The Flint House
13 Hannington Lane, Brighton
How far is too far? To travel to lunch that is, to traverse the globe to feed a yen, to journey in thrall to one’s gut. Paris is easy enough, a shade under two-and-a-half hours on Eurostar, skipping past the dog muck and Gallic tuts, and into oeuf Meurette and ris de veau at the eternally reliable Chez Georges. Copenhagen, too, for Noma, and 25 courses of the bold, brilliant and occasionally downright baffling.
I once flew to San Sebastian, where I eschewed all those magnificent cider bars and pintxos places for about 35 courses at Mugaritz. Three Michelin stars, you know, with all the atmosphere of a morgue. Macaroons made with blood, edible pebbles and a menu you could actually eat. Literally. You read it, ripped it up and shoved it in your gob. All very clever, but I missed montaditos, gildas and dry Basque wine.
The Flint House in Brighton. It’s in the maw of The Lanes, and you sit at the bar, Barrafina-style, either facing the chefs or the Brass Monkey Ice Cream parlour, where they say the saffron and rosewater gelato is definitely worth a go
Belfast is a breeze, for Ox-scented adventures, and Edinburgh equally easy. A brief flight north never fails to sharpen the appetite. And you can snooze, sated, on the way home. While Manchester, Leeds, Liverpool, Newcastle and York involve a few hours ensconced on a train, the most civilised way to travel. So Brighton should be a cinch, under an hour, on an unseasonably sunny mid-September day, to one of the most reliable eating cities in the land. Just like Bristol, there’s an embarrassment of delectable riches.
It’s in the maw of The Lanes, and you sit at the bar, Barrafina-style, either facing the chefs or the Brass Monkey Ice Cream parlour, where they say the saffron and rosewater gelato is definitely worth a go. The menu reads well, too. Broadly European, but with the occasional foray into the Middle East and beyond: Ortiz anchovies on toast, and Peter Hannan beef, and whole roast fish of the day. Service is warm and wreathed in smiles, and we eat braised squid with n’duja and olives, in a rich, Romesco-ish tomato sauce. There’s heat and chew and pure Mediterranean allure. A serious starter.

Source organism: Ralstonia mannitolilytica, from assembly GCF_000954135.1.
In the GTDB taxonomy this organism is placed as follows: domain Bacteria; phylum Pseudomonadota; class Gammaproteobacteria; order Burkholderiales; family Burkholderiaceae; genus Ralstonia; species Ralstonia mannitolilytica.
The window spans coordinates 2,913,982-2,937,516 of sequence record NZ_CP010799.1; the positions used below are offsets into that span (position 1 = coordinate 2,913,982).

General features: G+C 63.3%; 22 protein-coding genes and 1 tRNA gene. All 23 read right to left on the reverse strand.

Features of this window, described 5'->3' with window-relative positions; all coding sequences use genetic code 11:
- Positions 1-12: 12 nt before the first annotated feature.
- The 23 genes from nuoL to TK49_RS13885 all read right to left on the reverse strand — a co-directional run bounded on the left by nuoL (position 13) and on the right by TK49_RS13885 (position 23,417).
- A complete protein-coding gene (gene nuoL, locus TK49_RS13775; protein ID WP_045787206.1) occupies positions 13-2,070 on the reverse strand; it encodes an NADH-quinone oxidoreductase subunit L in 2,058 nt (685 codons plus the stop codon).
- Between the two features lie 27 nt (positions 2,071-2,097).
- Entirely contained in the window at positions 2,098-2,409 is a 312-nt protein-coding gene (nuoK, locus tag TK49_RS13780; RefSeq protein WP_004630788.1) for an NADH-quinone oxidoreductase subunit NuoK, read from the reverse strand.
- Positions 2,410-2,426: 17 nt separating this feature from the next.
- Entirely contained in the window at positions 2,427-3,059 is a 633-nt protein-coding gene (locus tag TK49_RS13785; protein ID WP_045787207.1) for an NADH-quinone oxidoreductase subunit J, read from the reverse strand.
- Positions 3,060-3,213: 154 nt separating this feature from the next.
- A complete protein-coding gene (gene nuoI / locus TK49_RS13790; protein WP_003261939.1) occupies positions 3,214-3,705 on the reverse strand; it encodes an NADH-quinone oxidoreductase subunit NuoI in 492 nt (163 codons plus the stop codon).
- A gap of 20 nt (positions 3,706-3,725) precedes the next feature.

Then a couple of decent prawns, pert and fresh and properly cooked. And a cracking tomato salad, the essence of later summer sweetness, with wisps of goat curd and a fistful of capers. Plus green beans, with bite and a hint of squeak, each coated in a creamy, horseradish-and-anchovy-spiked dressing. The vegetarian dishes are really very good. But the rest is, well… just a touch dull. A pair of ham croquettes that lack the oozing charms of the truly great. A sea bass crudo that, while immaculately fresh, is drab and under-seasoned, the only real flavour being an excess of dill. Beware the bully boy dill.
The vegetarian dishes are really very good. But the rest is, well… just a touch dull
Sugar pit ox cheek has an intense beefiness (I’m pretty sure it’s from Peter Hannan) and a decent crust. But it needs cooking longer, at a low temperature. You should be able to cut it with a spoon, rather than chew the stuff like jerky. Whole plaice is bland and pappy, lacking that essential fleeting sweetness, both overcooked and underwhelming.
Puddings are better: a chocolate parfait sandwich that doesn’t overwhelm with sweetness; and more chocolate, a delice with cooked fig and a shard of honeycomb.
A couple more bright spots in an otherwise average lunch. And one that leaves us a little cold. Nothing actually goppingly bad. The sort of meal, though, that’s forgotten within moments of leaving. With the likes of Wild Flor, 64 Degrees, Riddle & Finns, The Chilli Pickle and La Choza nearby, competition is fierce. The Flint House has potential. But as it stands, this near is just that bit too far.
About £25 per head